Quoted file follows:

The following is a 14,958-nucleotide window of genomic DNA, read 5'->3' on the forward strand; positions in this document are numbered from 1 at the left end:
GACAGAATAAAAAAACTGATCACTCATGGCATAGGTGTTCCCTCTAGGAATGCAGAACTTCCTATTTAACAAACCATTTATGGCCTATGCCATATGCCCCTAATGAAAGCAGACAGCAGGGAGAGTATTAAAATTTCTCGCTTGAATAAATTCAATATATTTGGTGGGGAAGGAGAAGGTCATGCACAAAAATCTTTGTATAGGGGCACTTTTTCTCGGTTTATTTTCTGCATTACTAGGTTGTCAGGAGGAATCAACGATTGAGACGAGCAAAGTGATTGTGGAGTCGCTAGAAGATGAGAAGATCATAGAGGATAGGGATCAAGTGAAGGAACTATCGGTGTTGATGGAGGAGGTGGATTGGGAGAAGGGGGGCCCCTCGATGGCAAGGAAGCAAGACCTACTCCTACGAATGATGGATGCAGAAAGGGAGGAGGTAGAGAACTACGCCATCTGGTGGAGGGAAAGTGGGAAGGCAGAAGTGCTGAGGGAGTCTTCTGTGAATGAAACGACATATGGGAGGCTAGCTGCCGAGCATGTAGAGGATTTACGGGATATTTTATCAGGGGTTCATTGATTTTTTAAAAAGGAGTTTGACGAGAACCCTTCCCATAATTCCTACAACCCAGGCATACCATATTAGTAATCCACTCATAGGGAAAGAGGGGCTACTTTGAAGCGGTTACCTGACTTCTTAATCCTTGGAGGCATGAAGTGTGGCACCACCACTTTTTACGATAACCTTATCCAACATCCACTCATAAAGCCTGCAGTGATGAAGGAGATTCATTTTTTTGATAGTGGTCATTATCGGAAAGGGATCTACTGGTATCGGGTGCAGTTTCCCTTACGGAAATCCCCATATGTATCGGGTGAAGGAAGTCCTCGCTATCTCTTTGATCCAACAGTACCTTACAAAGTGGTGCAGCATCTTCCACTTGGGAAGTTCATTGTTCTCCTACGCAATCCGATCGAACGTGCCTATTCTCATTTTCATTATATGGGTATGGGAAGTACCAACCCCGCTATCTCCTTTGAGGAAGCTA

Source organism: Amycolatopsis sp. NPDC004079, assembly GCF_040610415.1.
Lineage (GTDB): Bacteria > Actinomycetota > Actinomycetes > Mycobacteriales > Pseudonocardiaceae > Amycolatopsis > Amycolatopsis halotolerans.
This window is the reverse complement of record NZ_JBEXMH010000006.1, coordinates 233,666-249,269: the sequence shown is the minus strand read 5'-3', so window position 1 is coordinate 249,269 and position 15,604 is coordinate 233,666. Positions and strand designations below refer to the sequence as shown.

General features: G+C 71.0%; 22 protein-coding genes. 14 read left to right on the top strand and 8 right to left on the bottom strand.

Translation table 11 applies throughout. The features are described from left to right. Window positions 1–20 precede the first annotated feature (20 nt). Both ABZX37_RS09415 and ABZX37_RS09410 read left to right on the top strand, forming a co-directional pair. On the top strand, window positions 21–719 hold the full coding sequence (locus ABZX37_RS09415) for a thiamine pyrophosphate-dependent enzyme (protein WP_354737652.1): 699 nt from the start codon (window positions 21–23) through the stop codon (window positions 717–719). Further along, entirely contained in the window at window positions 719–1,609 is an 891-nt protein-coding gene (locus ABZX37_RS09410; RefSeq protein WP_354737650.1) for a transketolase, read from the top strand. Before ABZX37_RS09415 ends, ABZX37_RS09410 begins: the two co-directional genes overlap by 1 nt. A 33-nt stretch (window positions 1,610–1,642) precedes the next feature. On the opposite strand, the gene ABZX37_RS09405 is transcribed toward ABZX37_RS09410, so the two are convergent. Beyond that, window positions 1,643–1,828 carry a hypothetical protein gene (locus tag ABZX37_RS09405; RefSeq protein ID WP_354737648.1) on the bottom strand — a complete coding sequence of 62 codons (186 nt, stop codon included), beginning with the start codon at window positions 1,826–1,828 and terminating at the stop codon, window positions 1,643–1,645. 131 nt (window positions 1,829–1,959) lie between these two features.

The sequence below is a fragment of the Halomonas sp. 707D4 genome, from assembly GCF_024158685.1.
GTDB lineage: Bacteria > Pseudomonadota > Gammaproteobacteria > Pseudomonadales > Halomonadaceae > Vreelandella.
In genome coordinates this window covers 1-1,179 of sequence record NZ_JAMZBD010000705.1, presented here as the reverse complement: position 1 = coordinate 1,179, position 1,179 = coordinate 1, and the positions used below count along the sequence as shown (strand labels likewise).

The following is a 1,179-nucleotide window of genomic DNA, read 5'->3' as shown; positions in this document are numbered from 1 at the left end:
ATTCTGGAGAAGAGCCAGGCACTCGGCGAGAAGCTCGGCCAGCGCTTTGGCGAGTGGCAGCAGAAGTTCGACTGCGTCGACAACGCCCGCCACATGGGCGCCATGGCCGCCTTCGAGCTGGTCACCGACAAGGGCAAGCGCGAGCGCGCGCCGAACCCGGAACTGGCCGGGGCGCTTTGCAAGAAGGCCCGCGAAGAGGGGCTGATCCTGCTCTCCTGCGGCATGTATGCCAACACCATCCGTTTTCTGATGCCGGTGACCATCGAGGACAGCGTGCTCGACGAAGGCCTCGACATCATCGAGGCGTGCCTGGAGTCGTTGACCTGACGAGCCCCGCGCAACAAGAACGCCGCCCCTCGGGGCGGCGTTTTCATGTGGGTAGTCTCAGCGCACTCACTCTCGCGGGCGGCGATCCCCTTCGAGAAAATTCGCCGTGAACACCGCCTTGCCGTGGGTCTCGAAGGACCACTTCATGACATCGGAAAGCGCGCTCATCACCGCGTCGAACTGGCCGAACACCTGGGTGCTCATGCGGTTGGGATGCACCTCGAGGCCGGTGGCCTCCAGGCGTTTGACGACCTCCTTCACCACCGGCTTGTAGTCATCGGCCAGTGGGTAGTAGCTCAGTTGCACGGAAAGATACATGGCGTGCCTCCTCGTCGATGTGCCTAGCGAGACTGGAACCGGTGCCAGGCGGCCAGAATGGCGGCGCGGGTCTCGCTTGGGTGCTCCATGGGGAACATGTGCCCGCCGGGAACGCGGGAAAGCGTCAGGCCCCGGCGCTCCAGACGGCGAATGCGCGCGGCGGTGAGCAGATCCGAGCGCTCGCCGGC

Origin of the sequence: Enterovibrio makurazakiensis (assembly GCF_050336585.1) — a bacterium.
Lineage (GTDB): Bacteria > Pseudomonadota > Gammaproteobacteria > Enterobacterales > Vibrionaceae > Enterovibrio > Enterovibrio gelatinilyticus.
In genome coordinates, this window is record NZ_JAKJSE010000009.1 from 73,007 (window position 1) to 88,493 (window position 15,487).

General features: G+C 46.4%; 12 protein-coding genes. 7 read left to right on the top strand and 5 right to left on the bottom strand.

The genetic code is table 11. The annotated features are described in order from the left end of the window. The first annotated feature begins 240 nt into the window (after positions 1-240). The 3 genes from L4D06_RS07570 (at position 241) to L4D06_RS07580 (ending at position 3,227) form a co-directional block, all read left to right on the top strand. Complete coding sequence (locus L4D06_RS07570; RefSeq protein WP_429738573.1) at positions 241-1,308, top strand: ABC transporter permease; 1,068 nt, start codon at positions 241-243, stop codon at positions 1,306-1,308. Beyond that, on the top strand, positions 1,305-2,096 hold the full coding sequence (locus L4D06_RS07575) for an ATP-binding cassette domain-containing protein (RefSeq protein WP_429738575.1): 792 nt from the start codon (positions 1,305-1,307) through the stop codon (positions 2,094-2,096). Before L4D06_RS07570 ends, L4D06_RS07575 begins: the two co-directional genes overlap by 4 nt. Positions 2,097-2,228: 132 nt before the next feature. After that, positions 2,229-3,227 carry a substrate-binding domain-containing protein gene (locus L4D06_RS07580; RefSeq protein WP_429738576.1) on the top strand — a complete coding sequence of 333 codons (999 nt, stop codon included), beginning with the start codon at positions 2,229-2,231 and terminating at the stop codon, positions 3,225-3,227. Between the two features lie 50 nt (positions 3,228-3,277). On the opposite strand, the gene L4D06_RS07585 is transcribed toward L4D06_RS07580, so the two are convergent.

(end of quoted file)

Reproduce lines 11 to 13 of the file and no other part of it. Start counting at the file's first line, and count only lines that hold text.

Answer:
The following is a 1,179-nucleotide window of genomic DNA, read 5'->3' as shown; positions in this document are numbered from 1 at the left end:
ATTCTGGAGAAGAGCCAGGCACTCGGCGAGAAGCTCGGCCAGCGCTTTGGCGAGTGGCAGCAGAAGTTCGACTGCGTCGACAACGCCCGCCACATGGGCGCCATGGCCGCCTTCGAGCTGGTCACCGACAAGGGCAAGCGCGAGCGCGCGCCGAACCCGGAACTGGCCGGGGCGCTTTGCAAGAAGGCCCGCGAAGAGGGGCTGATCCTGCTCTCCTGCGGCATGTATGCCAACACCATCCGTTTTCTGATGCCGGTGACCATCGAGGACAGCGTGCTCGACGAAGGCCTCGACATCATCGAGGCGTGCCTGGAGTCGTTGACCTGACGAGCCCCGCGCAACAAGAACGCCGCCCCTCGGGGCGGCGTTTTCATGTGGGTAGTCTCAGCGCACTCACTCTCGCGGGCGGCGATCCCCTTCGAGAAAATTCGCCGTGAACACCGCCTTGCCGTGGGTCTCGAAGGACCACTTCATGACATCGGAAAGCGCGCTCATCACCGCGTCGAACTGGCCGAACACCTGGGTGCTCATGCGGTTGGGATGCACCTCGAGGCCGGTGGCCTCCAGGCGTTTGACGACCTCCTTCACCACCGGCTTGTAGTCATCGGCCAGTGGGTAGTAGCTCAGTTGCACGGAAAGATACATGGCGTGCCTCCTCGTCGATGTGCCTAGCGAGACTGGAACCGGTGCCAGGCGGCCAGAATGGCGGCGCGGGTCTCGCTTGGGTGCTCCATGGGGAACATGTGCCCGCCGGGAACGCGGGAAAGCGTCAGGCCCCGGCGCTCCAGACGGCGAATGCGCGCGGCGGTGAGCAGATCCGAGCGCTCGCCGGC

Origin of the sequence: Enterovibrio makurazakiensis (assembly GCF_050336585.1) — a bacterium.